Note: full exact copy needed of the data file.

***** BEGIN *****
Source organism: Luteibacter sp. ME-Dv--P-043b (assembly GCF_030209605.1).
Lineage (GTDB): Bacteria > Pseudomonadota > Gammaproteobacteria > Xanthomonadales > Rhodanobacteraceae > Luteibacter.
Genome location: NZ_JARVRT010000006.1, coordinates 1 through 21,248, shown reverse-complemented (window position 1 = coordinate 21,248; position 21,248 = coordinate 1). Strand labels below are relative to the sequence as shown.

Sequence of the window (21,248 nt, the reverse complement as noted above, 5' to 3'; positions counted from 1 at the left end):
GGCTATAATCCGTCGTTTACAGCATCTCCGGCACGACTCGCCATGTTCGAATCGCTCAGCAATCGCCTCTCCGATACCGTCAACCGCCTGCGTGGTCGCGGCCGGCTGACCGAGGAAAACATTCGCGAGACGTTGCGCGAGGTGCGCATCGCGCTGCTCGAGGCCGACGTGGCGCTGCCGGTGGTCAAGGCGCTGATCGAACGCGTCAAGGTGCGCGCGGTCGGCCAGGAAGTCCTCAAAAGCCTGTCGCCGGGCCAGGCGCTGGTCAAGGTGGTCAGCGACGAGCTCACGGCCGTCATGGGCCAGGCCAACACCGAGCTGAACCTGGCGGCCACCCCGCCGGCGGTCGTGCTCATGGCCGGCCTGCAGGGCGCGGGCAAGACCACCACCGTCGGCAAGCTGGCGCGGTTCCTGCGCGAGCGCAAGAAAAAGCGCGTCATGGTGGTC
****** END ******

Source organism: Luteibacter sp. ME-Dv--P-043b (assembly GCF_030209605.1).
Lineage (GTDB): Bacteria > Pseudomonadota > Gammaproteobacteria > Xanthomonadales > Rhodanobacteraceae > Luteibacter.
Genome location: NZ_JARVRT010000006.1, coordinates 1 through 21,248, shown reverse-complemented (window position 1 = coordinate 21,248; position 21,248 = coordinate 1). Strand labels below are relative to the sequence as shown.

Sequence of the window (21,248 nt, the reverse complement as noted above, 5' to 3'; positions counted from 1 at the left end):
GGCTATAATCCGTCGTTTACAGCATCTCCGGCACGACTCGCCATGTTCGAATCGCTCAGCAATCGCCTCTCCGATACCGTCAACCGCCTGCGTGGTCGCGGCCGGCTGACCGAGGAAAACATTCGCGAGACGTTGCGCGAGGTGCGCATCGCGCTGCTCGAGGCCGACGTGGCGCTGCCGGTGGTCAAGGCGCTGATCGAACGCGTCAAGGTGCGCGCGGTCGGCCAGGAAGTCCTCAAAAGCCTGTCGCCGGGCCAGGCGCTGGTCAAGGTGGTCAGCGACGAGCTCACGGCCGTCATGGGCCAGGCCAACACCGAGCTGAACCTGGCGGCCACCCCGCCGGCGGTCGTGCTCATGGCCGGCCTGCAGGGCGCGGGCAAGACCACCACCGTCGGCAAGCTGGCGCGGTTCCTGCGCGAGCGCAAGAAAAAGCGCGTCATGGTGGTC